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Intriguing micro-dipteran - Dioctria pusio

Intriguing micro-dipteran - Dioctria pusio
Antelope Springs, Inyo County, California, USA
July 11, 2016
I was fascinated by this tiny fly when I first spotted it on a willow leaf (likely Salix exigua from gestalt, reinforced by this nearby record...but perhaps not especially relevant for a predatory fly, although small gall insects often abundant on willows could provide a plausible food resource).

Unfortunately it flew after the first (poor quality) photo I got...and despite further searching in the field, we were unable to find another. (I was wondering whether the myriad damselflies in the area might have found them before we did!)

In the field, it was too small for me to get an idea of what it might be...but upon seeing the photo on a computer screen, it appeared to be a tiny robber fly. And after scanning BugGuide and other web resources, and in particular having the good fortune of finding the thorough and excellent 1975 revision of Dioctria and related genera by Adisoemarto & Wood...I'm confident this is Dioctria, and specifically D. pusio.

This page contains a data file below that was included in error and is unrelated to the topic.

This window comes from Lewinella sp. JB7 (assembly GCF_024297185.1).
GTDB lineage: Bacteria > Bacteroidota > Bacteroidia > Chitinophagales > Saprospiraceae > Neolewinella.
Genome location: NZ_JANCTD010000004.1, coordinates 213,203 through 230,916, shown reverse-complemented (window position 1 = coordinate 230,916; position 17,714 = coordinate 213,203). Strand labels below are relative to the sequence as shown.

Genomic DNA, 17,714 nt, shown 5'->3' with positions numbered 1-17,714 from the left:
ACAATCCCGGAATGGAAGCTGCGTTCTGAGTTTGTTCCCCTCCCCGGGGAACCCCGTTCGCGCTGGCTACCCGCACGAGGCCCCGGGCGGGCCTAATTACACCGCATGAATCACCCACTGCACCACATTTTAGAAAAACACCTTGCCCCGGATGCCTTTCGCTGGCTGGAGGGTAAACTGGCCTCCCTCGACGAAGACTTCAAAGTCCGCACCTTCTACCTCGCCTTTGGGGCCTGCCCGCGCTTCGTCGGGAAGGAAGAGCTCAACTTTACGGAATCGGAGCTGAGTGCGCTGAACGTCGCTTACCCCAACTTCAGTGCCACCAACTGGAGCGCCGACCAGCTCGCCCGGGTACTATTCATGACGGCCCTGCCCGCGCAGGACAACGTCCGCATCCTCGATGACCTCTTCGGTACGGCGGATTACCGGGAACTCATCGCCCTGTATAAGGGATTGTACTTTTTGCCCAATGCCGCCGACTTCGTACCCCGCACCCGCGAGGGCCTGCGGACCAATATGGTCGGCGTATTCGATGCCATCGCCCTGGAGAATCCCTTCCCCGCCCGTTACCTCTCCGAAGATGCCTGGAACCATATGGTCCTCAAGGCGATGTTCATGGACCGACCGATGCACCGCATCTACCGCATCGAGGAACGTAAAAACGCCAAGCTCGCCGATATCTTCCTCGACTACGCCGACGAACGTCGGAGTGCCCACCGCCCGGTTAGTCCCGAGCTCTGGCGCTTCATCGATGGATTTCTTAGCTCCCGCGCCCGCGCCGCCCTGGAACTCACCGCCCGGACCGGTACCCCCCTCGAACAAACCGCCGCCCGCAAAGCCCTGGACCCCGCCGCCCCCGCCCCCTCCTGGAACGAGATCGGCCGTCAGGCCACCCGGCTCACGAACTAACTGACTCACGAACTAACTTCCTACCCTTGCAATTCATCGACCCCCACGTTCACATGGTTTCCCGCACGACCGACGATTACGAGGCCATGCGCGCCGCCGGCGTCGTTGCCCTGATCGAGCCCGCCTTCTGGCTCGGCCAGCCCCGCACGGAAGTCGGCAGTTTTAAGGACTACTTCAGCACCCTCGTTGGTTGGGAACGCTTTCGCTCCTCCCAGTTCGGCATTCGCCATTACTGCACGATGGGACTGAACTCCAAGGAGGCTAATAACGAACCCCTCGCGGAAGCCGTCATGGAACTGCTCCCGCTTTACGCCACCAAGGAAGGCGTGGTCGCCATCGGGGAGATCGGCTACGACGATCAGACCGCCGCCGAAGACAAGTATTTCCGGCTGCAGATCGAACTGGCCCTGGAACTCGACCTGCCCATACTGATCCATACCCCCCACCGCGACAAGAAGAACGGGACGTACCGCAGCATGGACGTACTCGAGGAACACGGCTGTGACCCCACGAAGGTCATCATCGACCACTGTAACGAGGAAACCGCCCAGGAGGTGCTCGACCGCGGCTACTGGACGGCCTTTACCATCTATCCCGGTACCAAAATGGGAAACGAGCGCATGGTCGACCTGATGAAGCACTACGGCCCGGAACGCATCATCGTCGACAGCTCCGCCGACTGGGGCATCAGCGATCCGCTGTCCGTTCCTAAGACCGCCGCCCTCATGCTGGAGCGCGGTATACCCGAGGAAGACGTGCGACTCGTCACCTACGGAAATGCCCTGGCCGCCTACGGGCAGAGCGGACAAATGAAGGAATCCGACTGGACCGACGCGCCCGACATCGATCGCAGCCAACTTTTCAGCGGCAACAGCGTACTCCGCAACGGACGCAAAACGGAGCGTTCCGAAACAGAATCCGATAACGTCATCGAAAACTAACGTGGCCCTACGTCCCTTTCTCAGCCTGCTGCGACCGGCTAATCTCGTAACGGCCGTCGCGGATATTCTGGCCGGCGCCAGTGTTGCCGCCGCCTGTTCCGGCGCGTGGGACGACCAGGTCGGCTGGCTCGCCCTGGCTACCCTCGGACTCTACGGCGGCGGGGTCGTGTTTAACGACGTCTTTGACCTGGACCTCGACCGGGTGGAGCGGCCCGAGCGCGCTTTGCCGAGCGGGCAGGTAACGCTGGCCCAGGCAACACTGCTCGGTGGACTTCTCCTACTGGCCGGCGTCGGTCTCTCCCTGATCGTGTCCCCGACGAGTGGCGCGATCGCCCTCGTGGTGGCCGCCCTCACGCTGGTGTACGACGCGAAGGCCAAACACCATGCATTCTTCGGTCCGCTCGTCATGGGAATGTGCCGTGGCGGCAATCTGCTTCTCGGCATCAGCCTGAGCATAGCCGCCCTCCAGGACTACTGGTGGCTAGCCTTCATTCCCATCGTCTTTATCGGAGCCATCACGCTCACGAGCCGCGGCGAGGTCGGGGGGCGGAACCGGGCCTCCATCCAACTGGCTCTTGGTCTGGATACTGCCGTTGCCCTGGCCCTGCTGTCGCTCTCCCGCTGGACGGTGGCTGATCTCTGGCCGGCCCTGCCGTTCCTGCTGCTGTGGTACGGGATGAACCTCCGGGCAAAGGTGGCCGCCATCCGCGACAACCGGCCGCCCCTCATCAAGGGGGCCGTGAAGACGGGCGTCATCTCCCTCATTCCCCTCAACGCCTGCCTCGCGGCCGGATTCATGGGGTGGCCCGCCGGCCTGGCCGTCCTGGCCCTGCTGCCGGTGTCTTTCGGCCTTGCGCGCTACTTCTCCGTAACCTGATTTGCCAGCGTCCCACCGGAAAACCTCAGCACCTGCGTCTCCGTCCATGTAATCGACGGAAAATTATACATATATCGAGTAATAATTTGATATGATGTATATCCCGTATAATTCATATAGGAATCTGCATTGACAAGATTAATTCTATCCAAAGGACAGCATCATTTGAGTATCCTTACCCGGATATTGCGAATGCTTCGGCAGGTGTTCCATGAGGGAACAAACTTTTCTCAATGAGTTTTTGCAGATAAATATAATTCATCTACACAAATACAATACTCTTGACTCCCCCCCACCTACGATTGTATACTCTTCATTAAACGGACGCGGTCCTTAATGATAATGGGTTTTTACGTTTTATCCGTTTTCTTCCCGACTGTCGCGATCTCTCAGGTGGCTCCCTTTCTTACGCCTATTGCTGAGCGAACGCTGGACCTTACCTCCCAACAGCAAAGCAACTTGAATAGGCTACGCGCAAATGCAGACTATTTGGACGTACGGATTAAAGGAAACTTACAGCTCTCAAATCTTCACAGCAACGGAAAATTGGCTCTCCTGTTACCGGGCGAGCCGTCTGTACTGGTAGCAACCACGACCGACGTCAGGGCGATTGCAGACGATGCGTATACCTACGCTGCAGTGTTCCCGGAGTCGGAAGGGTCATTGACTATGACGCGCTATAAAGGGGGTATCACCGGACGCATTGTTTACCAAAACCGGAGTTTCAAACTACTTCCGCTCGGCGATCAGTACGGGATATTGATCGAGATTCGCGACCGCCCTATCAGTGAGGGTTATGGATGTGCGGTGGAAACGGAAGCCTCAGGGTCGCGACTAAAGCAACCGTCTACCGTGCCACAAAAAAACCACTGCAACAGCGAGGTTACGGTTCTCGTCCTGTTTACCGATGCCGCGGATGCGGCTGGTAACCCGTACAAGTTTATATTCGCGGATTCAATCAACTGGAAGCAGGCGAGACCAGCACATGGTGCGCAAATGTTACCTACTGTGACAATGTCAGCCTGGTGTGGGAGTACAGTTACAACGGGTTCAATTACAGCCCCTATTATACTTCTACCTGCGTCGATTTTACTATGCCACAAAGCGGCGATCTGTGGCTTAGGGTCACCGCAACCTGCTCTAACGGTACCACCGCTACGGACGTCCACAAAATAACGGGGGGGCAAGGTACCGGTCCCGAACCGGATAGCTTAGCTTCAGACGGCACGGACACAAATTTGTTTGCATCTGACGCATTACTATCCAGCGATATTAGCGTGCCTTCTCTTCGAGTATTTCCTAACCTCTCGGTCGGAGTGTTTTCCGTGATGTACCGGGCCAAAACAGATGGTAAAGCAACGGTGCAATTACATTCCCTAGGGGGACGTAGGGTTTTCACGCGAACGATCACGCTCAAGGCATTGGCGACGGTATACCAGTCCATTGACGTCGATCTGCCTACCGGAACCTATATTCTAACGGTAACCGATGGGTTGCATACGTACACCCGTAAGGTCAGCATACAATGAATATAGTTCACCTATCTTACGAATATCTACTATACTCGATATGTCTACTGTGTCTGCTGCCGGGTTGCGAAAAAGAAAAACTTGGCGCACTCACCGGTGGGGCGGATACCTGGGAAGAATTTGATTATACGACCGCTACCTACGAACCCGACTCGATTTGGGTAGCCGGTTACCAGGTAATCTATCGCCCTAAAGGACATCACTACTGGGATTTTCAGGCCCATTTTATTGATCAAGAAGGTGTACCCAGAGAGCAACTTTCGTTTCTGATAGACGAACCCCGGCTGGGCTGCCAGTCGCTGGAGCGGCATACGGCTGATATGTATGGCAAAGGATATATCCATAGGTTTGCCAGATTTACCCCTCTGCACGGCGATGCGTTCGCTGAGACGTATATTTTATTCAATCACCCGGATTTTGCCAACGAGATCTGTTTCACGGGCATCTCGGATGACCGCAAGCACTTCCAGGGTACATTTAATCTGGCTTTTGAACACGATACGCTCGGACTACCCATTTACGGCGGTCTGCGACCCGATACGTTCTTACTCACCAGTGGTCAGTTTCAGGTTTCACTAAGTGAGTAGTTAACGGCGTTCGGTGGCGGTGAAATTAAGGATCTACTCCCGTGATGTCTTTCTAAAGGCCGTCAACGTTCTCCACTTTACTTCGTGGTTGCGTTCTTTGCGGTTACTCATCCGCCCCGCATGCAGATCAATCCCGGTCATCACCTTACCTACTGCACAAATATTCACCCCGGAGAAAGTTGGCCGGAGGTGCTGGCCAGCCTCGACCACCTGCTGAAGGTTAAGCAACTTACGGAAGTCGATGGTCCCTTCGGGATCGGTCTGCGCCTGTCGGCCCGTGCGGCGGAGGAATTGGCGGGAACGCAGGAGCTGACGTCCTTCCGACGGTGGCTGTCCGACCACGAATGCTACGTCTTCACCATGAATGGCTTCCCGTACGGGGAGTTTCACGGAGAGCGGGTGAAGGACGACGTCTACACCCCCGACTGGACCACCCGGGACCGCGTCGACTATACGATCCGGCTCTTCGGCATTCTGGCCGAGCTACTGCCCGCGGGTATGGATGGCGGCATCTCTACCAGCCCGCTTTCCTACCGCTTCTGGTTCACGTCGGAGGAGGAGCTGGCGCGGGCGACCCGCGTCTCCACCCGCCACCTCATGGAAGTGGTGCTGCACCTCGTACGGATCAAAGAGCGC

In going through the keys in Adisoemarto & Wood, a close second candidate was D. vera. Both pusio and vera have records closer to the location here than any other Dioctria species in the revision...but comparing Osten-Sacken's original 1877 description of D. pusio and Back's original 1909 description of D. vera with the photo here further supports D. pusio . In particular, D. vera is described as having "a proportionately broad band (of light golden pubescence) extending over the anterior portion of the meta- and sternapleura and reaching to the front coxae" which, even with the poor resolution of the photo here, seems evidently absent.

While Adisoemarto & Wood give the size for D. pusio as 6-7mm for males and 7-8mm for females, Osten-Saken's value of 4.2mm seems more in line with my impression from the field. (Though field estimates of size are often inaccurate, the impression is reassuring :-).

If I had to guess, I'd say this is a female (from the bulging abdominal venter)...but I really don't know.